I continue to think that, in spite of the Massachusetts vote, Americans in general see the Democrats as acting more in their interests than the Republicans. I cite, for examples, ending the Iraq war, putting in place financial regulatory reform, trying to create more jobs and even health-care reform.

I still see good in health-care reform, although I am almost at the point where I would like to see the whole effort jettisoned in favor of a fresh start because so much of the good stuff has been sold off by the Democrats. What is critical is 1) reducing or bringing to zero, from 47 million, the number of Americans who have no health insurance, 2) getting rid of the "pre-existing condition" bar to insurance, and 3) reversing the catastrophic rise in the cost of health care to Americans, American companies and the American government.

The Supreme Court decision announced Thursday scrapping decades of efforts to keep American business, financial and labor interests from buying presidents, senators, congressmen, governors, mayors and other officials through campaign support was maybe the worst of all.

It will take a while for Haiti and the rest of us to recover from the earthquake. Mr. Brown's victory in Massachusetts will pass into the sunset shortly as the November campaigns begin. But the impact of the 5-to-4 Supreme Court decision in Citizens United v. Federal Elections Commission will be with us for a long time and will be hard to counteract.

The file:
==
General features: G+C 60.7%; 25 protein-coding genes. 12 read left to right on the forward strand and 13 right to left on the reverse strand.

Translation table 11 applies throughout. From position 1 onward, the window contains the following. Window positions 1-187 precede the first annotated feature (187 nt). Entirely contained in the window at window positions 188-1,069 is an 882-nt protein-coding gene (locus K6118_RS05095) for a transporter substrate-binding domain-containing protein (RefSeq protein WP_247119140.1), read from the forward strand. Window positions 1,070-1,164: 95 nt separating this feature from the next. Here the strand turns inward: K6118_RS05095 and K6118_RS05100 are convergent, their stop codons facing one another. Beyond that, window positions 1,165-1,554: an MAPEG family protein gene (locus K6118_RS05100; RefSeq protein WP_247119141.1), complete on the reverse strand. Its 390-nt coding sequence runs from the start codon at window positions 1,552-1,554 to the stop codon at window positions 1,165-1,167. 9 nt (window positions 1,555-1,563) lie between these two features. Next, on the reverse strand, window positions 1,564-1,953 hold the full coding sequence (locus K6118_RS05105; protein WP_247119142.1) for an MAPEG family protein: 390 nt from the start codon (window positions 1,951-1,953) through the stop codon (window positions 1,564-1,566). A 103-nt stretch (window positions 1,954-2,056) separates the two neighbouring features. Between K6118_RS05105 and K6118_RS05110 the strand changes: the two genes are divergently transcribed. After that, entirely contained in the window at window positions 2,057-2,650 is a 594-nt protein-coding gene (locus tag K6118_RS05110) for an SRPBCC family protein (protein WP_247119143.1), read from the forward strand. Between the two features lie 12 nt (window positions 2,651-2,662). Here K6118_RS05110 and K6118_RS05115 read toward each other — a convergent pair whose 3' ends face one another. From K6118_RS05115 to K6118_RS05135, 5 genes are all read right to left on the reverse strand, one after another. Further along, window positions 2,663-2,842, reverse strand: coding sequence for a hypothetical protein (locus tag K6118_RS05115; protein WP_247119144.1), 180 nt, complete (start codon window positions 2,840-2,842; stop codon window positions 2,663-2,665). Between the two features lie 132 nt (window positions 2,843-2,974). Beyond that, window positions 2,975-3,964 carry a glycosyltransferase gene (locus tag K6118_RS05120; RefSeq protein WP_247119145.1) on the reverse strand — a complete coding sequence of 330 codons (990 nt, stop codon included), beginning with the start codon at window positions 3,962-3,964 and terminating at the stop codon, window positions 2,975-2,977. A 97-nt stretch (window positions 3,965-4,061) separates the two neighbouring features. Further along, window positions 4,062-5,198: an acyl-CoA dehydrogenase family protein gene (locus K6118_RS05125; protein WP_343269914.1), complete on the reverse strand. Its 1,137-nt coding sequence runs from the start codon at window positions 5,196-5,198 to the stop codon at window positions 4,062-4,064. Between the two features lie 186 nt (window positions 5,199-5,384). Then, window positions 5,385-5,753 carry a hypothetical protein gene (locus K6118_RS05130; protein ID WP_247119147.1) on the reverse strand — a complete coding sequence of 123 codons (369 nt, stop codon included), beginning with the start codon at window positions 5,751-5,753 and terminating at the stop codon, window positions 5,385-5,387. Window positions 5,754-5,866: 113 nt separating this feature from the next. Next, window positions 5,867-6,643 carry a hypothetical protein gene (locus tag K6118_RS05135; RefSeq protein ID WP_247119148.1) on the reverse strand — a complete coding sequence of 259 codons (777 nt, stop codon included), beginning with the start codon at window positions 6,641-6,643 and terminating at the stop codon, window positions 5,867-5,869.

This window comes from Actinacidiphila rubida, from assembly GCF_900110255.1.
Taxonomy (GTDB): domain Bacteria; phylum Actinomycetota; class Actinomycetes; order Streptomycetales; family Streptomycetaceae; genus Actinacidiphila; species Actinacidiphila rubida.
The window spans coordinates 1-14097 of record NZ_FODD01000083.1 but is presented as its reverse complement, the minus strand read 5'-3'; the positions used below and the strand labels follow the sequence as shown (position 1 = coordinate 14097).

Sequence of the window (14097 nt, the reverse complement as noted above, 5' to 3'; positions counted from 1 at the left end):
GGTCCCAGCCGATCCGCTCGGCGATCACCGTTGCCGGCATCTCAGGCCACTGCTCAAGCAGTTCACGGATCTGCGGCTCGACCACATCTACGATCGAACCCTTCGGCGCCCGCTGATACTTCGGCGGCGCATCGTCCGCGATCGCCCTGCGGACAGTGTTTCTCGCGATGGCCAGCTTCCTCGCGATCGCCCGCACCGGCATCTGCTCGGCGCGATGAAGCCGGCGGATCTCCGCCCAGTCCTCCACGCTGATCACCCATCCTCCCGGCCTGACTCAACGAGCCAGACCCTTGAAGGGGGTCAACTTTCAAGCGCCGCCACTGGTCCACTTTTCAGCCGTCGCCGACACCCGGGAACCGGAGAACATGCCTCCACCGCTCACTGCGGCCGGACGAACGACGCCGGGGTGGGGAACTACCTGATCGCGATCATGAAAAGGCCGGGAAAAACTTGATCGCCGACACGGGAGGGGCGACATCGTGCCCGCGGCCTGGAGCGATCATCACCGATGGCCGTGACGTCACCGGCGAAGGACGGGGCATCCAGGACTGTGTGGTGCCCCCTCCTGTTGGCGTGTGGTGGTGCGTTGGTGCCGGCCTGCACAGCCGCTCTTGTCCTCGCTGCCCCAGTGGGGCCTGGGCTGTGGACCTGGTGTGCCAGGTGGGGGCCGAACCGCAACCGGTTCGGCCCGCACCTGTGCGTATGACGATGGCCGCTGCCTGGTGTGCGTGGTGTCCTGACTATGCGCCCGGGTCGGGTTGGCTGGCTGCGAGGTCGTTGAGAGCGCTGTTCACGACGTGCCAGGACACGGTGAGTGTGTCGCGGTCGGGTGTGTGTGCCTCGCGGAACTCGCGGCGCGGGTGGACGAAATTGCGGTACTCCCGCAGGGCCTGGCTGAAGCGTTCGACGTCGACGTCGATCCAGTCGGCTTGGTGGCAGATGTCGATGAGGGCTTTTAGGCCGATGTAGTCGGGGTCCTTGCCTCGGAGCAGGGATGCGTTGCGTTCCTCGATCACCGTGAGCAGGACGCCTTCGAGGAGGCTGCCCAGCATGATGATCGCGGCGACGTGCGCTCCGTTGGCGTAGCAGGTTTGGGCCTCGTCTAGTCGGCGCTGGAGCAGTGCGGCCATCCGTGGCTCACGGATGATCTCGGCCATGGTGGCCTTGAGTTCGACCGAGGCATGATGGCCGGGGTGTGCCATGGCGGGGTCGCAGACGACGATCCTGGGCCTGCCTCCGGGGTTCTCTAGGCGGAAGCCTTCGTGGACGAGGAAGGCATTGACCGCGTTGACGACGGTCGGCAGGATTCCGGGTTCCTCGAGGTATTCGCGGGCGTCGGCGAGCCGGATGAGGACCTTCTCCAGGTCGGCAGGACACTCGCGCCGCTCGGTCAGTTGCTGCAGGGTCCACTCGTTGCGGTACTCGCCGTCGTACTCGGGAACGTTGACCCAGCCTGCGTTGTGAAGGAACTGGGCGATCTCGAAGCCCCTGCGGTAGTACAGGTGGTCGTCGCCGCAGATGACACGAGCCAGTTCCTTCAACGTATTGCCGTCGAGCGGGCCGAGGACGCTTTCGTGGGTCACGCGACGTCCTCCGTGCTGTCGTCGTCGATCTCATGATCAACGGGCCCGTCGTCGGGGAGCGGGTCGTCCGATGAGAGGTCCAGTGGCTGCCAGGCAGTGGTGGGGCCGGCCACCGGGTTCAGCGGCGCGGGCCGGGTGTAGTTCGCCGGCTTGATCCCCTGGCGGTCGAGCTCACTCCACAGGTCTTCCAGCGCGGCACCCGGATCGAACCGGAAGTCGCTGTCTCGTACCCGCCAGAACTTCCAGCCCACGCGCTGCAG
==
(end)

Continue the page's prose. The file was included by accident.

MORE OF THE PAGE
There exist several ways to grapple with it. One is "sunshine." Every time a candidate appears in public, someone needs to ask whom he has taken money from, how much has been spent on his behalf and what the donors expect from him in return if he is elected?

Fortunately, there is data collected that makes it possible in many cases to know if a candidate has lied about this. It is more important, though, for candidates to know that the voters care about the subject and will remember and hold what he says about it in reserve for the future.

A second means of attacking the problem is from the point of view of shareholders or members of institutions. If a body that one owns a part of, or is a member of, intends to give money to a candidate, the essential questions are, which candidate, why and how much? It's not good enough to be told that "we have always done it that way," or "he's a Democrat" or "he's a Republican." It's your money. Don't ever imagine otherwise.

A third characteristic that every voter should learn now that financial support for campaigns is no longer limited is strong, healthy skepticism. Figure that if candidate "X" says "Y," it is likely that some lobbyist has paid him to do it. Ask yourself why and if what he is pushing is really in your best interests, as opposed to his donors' best interests.

We should have been doing that all along, but we really need to do it now that the big money is going to flow virtually without restraint from banks, unions and other organizations.